Guilty lie-in and Dawn French’s bottom.

The week began with a guilty lie-in; I wasn’t working and Alice didn’t need a lift to college.  Andrew had got up at the crack of dawn to begin his commute so I knew Maurice and Larry had been fed, watered and stabled.  Having taken advantage of this I was then woken by a call from an old work colleague (who I hadn’t spoken to in a couple of years) who rang me by mistake to organise that morning’s school run.  When I got downstairs there were small footprints on the cooker top.    It seemed like the cat had been having a little party in the no-go zone. I know Maurice can’t get up there (despite his Easter egg adventure suggesting otherwise) so on this occasion she couldn’t blame it on the dog.

I took Alice and Mum to Odette’s Tea Room in Wellington (via Dotty Dolly’s quilt shop) where we partook of tea and toasted tea cakes.  Alice sat in the seat that Dawn French had occupied which was very exciting as nothing much ever happenes in Wellington.  I know my daughter is classy – I know this because I have seen her drinking milkshake out of a martini glass!

My week’s holiday has been taken up with taxiiiiiiiiing, tiling the kitchen (Jamie not me), catering and quilting.  It’s been lovely to have time to do all these things.  I have also had a little multitasking exercise which wasn’t entirely productive.  On Wednesday once I’d settled the tiler in , I scooted off to Aunty Lesley to have a pedicure.  I didn’t have any flip flops with me so Lesley cannibalised a pair or slippers to enable me to drive home.  When I got home I cooked dinner whilst baking Ben’s birthday cake.  Feeling very smug and efficient I plugged in the food mixer.  This turned out not to be a good idea, particularly in light of Jamie’s last words upon leaving the house “remember not to touch the sockets”.  I had grabbed the hanging off socket to plug in the mixer, shocking myself in the process.  I had a little sit down and was disappointed that my hair hadn’t stood up as in the cartoons.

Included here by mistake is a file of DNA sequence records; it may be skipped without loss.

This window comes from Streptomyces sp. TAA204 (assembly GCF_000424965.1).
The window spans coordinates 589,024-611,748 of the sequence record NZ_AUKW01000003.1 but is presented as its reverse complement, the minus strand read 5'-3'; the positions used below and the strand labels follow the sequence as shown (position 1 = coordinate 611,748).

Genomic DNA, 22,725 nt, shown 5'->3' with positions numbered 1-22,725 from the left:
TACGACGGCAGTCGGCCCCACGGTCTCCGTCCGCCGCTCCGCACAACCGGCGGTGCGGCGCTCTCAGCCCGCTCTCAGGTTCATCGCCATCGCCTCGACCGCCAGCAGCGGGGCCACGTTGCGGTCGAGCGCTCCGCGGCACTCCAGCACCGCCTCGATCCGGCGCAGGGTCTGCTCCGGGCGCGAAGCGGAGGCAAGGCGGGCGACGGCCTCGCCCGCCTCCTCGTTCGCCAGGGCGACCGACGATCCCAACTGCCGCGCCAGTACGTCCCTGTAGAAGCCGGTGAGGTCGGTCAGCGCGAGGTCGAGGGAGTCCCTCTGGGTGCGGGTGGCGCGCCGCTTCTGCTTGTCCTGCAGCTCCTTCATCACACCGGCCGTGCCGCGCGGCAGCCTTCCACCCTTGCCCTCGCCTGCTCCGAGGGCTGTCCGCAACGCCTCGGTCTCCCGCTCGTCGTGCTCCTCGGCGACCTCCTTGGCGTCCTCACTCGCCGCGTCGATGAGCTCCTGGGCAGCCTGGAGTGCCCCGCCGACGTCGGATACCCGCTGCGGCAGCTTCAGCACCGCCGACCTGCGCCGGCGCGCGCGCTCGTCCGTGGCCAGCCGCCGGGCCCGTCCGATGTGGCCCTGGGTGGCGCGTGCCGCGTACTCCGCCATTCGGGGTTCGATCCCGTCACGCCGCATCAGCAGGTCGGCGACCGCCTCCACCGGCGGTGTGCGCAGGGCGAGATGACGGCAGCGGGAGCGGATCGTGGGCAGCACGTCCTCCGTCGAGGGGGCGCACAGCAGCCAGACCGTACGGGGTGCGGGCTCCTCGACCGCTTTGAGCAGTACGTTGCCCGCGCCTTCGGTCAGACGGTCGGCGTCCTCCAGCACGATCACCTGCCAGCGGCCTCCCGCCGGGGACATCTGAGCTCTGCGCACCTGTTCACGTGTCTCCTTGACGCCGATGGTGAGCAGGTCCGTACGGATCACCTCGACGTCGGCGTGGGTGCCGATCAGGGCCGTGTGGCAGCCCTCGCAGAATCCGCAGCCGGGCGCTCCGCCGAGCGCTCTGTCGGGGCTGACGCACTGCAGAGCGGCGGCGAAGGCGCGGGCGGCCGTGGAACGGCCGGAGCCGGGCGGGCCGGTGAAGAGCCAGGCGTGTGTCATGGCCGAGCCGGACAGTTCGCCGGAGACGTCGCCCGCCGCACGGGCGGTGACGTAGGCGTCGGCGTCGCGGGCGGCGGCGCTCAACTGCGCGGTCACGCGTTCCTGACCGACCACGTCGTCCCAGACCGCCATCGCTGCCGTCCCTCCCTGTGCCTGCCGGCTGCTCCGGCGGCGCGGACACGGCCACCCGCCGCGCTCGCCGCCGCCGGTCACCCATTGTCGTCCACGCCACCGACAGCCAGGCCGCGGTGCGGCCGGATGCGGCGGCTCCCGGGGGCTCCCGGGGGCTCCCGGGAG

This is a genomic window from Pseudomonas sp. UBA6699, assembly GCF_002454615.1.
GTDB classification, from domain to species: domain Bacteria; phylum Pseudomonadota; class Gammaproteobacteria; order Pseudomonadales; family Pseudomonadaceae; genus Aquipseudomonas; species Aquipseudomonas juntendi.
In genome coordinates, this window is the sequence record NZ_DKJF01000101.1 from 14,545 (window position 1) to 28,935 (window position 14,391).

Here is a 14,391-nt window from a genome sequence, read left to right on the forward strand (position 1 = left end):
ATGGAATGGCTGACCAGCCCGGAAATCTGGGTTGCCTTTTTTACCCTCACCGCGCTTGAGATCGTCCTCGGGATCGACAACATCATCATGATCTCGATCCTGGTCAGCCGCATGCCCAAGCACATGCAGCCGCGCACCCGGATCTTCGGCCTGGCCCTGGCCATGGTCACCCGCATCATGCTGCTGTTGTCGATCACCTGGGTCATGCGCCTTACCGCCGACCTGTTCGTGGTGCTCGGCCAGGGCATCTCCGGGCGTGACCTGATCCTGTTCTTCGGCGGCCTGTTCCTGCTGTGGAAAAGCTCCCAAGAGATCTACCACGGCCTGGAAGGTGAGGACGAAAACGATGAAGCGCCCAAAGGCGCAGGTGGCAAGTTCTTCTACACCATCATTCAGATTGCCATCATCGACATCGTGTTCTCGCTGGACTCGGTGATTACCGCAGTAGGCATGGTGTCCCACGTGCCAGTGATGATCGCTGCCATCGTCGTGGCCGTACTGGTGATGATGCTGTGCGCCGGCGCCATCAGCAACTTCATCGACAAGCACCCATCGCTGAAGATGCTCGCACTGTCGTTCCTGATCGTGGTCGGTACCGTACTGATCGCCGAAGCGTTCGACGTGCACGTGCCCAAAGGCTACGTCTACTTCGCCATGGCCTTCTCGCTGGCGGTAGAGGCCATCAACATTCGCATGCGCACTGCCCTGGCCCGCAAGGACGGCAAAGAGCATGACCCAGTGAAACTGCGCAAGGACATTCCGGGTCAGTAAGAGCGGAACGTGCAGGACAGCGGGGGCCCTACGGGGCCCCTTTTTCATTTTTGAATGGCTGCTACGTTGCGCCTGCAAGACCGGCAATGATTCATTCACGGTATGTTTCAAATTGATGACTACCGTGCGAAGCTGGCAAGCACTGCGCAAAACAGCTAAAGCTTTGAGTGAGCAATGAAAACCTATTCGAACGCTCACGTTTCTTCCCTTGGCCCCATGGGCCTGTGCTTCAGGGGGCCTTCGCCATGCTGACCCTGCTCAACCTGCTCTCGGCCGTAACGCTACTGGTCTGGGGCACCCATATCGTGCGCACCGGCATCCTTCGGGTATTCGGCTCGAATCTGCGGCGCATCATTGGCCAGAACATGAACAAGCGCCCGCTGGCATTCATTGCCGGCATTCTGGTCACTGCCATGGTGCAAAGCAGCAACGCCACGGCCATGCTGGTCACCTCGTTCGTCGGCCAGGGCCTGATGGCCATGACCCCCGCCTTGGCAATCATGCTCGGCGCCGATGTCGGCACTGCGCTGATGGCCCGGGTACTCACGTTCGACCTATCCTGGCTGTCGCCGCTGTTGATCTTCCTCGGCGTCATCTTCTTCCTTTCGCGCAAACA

The new cake receipe had only made enough mixture for one sponge so back into the kitchen to repeat the process, minus the electric shock (putting rubber gloves on to remove the plug). I picked up the caster sugar container and whilst I was STILL holding it, the canister cracked, with half falling onto my freshly painted toe nails. ‘Twas not a pretty sight in toe land and I don’t think Lesley will be wanting the slippers back.  This meant I couldn’t make the cake as there may have been glass in the sugar and I am quite fond of my family.  I don’t know why after 21 years of faithful service it chose that moment to self destruct. The worst part of the whole debacle was that I then sat down and knocked over a large glass of wine – the last drops of the very nice French wine purchased for Christmas.  This may have been the straw that broke the camel’s back as the only other wine was at room temperature. All was not lost though as Alice took pity on me and waitressed a fresh glass to me.